Dr. Duffy & Dr. Besel’s Research Published in Edited Book

Communication Studies Professors Dr. Duffy and Dr. Besel recently published several research chapters in a new book issued by Michigan State University Press titled The Handbook of Research on Black Males: Quantitative, Qualitative, and Multidisciplinary.

Dr. Duffy edited the 113-page history section of the book, wrote the introduction to the section, and co-authored three chapters with Dr. Besel . The chapters are:  "Rhetoric, Reflection and Foreboding in Frederick Douglass's Fourth of July Orations of 1853 and 1875," "Martin Luther King's 'I Have a Dream' and the Politics of Cultural Memory," and "Stokley Carmichael and the Rhetorical Articulation of Black Power."  

According to the Michigan State University Press website, the book has already received several statements of praise including the following quote by Dr. Theresa Saunders, Assistant Professor of Educational Leadership at Eastern Michigan University:

“Many books and articles have been written and significant research has been conducted, but the international condition of Black males has gone virtually unchanged and unchallenged. The handbook, as a tool, takes on this existing state of affairs by giving voice to and arguing for change, not in the traditional sense but by entering the interdisciplinary and critical space where daily life, global perspective, emerging trends, race, and education intersect and significantly enable changed lives for Black men and those who love them.”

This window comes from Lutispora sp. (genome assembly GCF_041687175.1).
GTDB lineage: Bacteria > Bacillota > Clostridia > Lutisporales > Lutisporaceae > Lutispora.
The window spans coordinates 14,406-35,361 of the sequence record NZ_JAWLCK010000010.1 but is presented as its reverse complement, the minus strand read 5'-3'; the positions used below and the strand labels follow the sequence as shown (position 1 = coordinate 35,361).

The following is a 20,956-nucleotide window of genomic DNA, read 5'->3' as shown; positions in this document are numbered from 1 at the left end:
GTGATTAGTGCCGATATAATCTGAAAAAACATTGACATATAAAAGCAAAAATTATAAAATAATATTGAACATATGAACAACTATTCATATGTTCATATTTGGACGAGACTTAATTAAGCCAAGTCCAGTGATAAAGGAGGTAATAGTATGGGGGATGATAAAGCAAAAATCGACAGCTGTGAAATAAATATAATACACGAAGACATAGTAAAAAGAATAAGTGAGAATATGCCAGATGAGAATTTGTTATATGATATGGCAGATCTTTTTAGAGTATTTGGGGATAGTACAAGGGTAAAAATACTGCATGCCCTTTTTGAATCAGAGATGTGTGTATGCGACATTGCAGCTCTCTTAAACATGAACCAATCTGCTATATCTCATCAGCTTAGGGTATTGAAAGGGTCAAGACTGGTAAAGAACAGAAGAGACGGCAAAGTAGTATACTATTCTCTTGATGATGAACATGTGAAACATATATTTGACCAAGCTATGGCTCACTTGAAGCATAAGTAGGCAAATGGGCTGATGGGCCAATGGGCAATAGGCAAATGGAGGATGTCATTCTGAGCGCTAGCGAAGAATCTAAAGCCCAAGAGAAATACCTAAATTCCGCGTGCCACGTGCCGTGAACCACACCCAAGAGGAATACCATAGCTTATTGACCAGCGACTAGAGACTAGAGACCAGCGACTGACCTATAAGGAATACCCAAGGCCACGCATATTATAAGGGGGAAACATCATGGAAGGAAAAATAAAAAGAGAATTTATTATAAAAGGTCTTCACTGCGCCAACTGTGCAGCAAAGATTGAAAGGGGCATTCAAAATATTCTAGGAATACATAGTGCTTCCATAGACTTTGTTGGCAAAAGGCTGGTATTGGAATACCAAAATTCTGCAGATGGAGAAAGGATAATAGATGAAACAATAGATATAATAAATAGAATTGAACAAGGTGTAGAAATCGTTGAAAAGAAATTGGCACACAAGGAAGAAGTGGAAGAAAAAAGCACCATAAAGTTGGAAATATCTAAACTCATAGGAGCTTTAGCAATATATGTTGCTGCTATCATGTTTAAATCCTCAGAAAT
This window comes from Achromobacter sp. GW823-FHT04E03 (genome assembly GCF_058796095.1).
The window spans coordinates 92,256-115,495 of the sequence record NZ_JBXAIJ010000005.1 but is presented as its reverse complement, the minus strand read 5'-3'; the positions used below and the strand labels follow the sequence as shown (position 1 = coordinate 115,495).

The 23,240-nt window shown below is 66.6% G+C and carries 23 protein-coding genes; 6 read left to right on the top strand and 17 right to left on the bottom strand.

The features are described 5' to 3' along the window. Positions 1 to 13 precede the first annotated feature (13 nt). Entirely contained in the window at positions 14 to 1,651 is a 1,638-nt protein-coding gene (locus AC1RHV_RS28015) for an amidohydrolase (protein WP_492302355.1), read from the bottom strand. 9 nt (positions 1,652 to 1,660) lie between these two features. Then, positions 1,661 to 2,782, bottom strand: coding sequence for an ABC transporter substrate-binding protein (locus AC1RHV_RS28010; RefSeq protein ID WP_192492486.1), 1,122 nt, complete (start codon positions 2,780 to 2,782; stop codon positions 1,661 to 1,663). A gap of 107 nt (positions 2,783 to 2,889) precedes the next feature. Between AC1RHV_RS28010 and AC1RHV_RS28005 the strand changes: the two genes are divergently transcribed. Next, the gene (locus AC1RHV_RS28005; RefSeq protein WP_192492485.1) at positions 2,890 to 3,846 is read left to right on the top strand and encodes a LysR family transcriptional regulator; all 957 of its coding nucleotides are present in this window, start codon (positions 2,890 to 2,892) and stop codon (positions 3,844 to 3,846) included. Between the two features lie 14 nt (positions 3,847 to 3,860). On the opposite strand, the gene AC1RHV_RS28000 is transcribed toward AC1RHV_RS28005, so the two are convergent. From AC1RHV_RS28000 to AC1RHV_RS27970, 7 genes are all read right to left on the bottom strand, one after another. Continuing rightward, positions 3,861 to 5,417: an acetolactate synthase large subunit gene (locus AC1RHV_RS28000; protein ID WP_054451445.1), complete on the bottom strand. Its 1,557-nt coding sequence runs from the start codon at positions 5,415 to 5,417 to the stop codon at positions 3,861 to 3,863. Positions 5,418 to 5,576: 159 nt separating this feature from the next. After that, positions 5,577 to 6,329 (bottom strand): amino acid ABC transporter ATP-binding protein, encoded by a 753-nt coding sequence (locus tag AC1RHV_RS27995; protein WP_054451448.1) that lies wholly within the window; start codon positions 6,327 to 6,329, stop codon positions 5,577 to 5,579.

In addition, Dr. Pedro A. Noguera, (Distinguished Professor of Education, Graduate School of Education and Information Studies, and Faculty Director, Center for the Transformation of Schools, UCLA) has also described the book: 

“In this comprehensive new handbook, several leading scholars from a variety of disciplines provide insightful analysis into the experience of black males in America. Thought-provoking and farreaching in scope, this book will be an invaluable resource to students and researchers who seek to go beyond the superficial accounts of black males that fill the media.”



Related Content